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FOOD & DRINK = WW Pick.

Monday–Saturday 4–6pm & 8pm–close

EAT MOBILE W W S TA F F

Happy Hour

Highly recommended. By MATTHEW KORFHAGE. Editor: MARTIN CIZMAR. Email: dish@wweek.com. See page 3 for submission instructions.

THURSDAY, MAY 14 Brunch Saturday & Sunday

I

La Calaca Comelona

2304 SE Belmont | 503-239-9675 4-10pm Mon–Sat

WE SELL DRINKS

OPEN TILL 2:30AM DAILY libertyglassbar.com

Adam Richman at Burnside Brewing

Former competitive eater and Man Finds Food host Adam Richman will be in town promoting his book and eating Burnside’s offmenu “Ridiculous Burger” stacked with lobster claw, apricot-ginger chutney, mango slaw, pork belly, plantains, Scotch bonnet, and other stuff. $50 nets a book, beer, burger, and your first coronary surgery. Burnside Brewing, 701 E Burnside St., 946-8151. Noon-2 pm.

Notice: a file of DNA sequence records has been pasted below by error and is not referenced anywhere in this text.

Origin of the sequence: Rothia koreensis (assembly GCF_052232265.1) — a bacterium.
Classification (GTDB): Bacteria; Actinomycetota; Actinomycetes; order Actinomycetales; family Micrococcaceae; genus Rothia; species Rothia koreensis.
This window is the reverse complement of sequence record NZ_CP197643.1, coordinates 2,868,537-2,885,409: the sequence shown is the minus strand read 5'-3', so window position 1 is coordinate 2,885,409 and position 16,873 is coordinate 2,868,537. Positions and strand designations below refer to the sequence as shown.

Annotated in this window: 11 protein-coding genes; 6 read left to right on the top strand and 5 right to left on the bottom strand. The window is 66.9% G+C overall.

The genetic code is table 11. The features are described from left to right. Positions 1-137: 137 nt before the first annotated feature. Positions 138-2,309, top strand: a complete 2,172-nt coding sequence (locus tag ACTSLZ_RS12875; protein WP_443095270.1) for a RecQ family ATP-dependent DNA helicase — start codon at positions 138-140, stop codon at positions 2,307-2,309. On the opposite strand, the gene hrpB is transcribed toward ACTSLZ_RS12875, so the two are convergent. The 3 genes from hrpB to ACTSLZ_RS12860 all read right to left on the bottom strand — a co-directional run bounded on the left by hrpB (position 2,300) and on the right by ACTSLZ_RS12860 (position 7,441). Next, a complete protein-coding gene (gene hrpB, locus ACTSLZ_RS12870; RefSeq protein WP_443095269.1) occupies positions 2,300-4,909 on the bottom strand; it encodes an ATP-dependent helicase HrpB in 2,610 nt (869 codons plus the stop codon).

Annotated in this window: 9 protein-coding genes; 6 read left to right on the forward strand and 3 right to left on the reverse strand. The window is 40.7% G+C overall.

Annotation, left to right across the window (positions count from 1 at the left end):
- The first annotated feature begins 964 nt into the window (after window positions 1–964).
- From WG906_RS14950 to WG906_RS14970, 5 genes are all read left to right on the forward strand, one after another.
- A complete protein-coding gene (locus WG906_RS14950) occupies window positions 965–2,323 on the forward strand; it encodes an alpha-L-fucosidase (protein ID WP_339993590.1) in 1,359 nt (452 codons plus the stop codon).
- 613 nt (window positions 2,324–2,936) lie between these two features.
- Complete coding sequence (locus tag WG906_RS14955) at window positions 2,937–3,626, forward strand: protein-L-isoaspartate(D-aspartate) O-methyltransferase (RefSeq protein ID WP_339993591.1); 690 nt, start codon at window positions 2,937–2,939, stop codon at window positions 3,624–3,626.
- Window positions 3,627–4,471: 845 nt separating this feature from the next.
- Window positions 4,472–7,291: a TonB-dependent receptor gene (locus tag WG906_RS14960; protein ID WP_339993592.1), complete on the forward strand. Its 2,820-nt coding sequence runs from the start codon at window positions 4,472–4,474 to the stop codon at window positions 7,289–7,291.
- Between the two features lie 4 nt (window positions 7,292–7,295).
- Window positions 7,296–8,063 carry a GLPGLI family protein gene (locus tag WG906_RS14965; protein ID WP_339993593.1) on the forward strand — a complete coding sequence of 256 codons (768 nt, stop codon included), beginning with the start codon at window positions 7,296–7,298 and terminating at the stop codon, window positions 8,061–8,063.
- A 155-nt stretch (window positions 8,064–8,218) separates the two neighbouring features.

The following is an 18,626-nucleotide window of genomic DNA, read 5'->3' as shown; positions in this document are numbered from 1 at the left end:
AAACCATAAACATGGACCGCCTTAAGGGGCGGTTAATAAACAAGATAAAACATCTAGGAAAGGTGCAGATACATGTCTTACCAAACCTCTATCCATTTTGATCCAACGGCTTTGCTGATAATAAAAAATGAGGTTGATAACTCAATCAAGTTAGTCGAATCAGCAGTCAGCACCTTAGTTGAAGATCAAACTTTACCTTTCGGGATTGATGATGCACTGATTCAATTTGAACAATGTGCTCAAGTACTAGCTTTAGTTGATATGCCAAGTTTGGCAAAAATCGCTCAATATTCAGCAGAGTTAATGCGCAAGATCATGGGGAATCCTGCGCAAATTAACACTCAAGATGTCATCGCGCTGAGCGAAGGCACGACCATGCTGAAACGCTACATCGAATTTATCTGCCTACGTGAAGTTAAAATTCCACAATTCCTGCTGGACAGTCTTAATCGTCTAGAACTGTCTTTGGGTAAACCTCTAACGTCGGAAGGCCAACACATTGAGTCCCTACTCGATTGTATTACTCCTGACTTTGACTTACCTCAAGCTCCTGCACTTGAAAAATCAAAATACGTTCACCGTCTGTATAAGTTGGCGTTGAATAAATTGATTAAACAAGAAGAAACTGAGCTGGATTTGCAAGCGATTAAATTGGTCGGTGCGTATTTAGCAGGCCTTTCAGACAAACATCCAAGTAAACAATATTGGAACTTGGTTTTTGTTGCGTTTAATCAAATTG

FRIDAY, MAY 15

Shandong

A Swedish Evening With Anna Brones

Fuck teatime. Sweden needs sterner stuff: the coffee break. Anna Brones,

www.shandongportland.com author of Fika: The Art of the

Shandong www.shandongportland.com

Swedish Coffee Break, will serve up Nordic coffee and kanelbullar (Swedish cinnamon rolls), which Brones will also teach patrons how to make. Meanwhile, beer-spirit aficionado Jacob Grier will make a Dill Collins cocktail with aquavit. This will be capped with a light dinner of Swedish potato dumplings from Broder. Broder Nord, 2240 N Interstate Ave., 282-5555. 6-8:30 pm. $35-$50.

Xylem Wines Tasting

On National Bike to Work Day— which is to say every damn day, in this town—the Portland bike superhighway’s wine shop is hosting a tasting of rare, small-batch wines from little-seen Xylem. In fact, this will be the first Xylem tasting in Portland, presumably because the wine shops were sifting slowly down the alphabet. WineUp on Williams, 3037 N Williams Ave., 236-3377.